The Emperor's Club
Mr. Julius Caesar
The Emperor’s Club is a story of a teacher and his students. Mr. William Hundert is a professor at St. Benedict’s Academy teaching Classic 101. He does not only teach it but is passionate about the Romans and the Greeks and their contribution to today’s society – and he wants his students to display the same passion for the classics.
The students at St. Benedict’s Academy, an all-boys academy, are inspired to study hard in order to become one of the three contestants for The Emperor's Club and be crowned "Mr. Julius Caesar" of the year, a “noble honor indeed” according to the headmaster of the academy.
The most prominent of Mr. Hundert’s students vying for the crown are Louis Masoudi, Martin Blythe, and Deepak Mehta who are all highly intelligent.
For the years that Mr. Hundert has been teaching Classic 101, he has never encountered any problem until Sedgewick Bell comes into his class. Mr. Bell is a senator’s son who makes it clear that he is different from Mr. Hundert’s usually disciplined, eager-to-learn students.
At first, it is evident that Mr. Hundert is exasperated by Mr. Bell’s cocky attitude. When his attempt to reach out to the boy fails, he decides to bring the matter to Sedgewick’s father, the senator.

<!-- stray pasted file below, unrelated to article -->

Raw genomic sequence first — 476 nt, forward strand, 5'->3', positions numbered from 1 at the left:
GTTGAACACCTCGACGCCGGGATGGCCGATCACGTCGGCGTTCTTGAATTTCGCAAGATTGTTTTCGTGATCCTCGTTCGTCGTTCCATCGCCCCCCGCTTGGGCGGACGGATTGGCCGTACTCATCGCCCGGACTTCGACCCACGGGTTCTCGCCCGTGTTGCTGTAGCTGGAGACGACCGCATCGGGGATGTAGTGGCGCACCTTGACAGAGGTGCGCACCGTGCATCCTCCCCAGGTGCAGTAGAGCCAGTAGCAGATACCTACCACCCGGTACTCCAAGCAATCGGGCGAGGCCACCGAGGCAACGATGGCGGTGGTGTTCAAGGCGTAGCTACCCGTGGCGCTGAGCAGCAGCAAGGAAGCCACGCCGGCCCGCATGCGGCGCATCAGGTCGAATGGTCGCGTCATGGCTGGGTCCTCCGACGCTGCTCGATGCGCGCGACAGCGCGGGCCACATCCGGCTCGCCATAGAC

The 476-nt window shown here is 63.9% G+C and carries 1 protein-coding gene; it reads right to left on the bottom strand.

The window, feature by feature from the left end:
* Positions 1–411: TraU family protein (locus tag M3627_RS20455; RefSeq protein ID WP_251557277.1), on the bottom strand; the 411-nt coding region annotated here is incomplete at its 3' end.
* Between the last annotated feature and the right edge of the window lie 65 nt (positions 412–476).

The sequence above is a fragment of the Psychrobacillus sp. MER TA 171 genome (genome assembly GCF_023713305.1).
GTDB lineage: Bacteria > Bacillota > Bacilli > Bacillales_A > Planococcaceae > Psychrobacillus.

The meeting between senator and professor is a memorable scene in the movie.
In the course of the conversation, Mr. Hundert says, “As a teacher it is my job to mold your son.”
His statement enrages the senator who tells Mr. Hundert emphatically, “Your job is to teach my son. You teach him his times tables. Teach him why the world is round. Teach him who killed who and when and where. That is your job. You, sir, will not mold by son. I will mold my son!”
Here is where the story revolves. It is pretty clear that Mr. Hundert desires to make Sedgewick a better student and a better person. It is this desire that makes him compromise his integrity as a professor by undermining the efforts of one student in favor of Sedgewick.
The movie tells us the reason for his seeming interest in Sedgewick. He sympathizes with the boy whose father has no time for him, whose father does not believe that the boy can achieve anything. He identifies with Sedgewick because he, too, has a father who did not have time for him. He sees himself in Sedgewick.
He helps the boy move up the class standing and like a proud father, he delights in the boy’s progress. It has cemented his belief that the boy just needs encouragement and motivation.
An unforgettable scene in the movie is when he grades the boys’ papers for the final ranking as to who goes up the top 3 and compete for the “Mr. Julius Caesar” crown. Sedgewick gets the 4th spot but Mr. Hundert does the unthinkable -- he changes Sedgewick’s grade to bump him up to 3rd place, thus bringing down Martin Blythe and crushing his hope of ever achieving his father’s feat.
Martin Blythe is one student who, under the pressure of becoming a “Mr. Julius Caesar” like his father, has diligently studied but lost his chance in the hands of a teacher who allows his emotions and his wrong assumptions dictate his decision.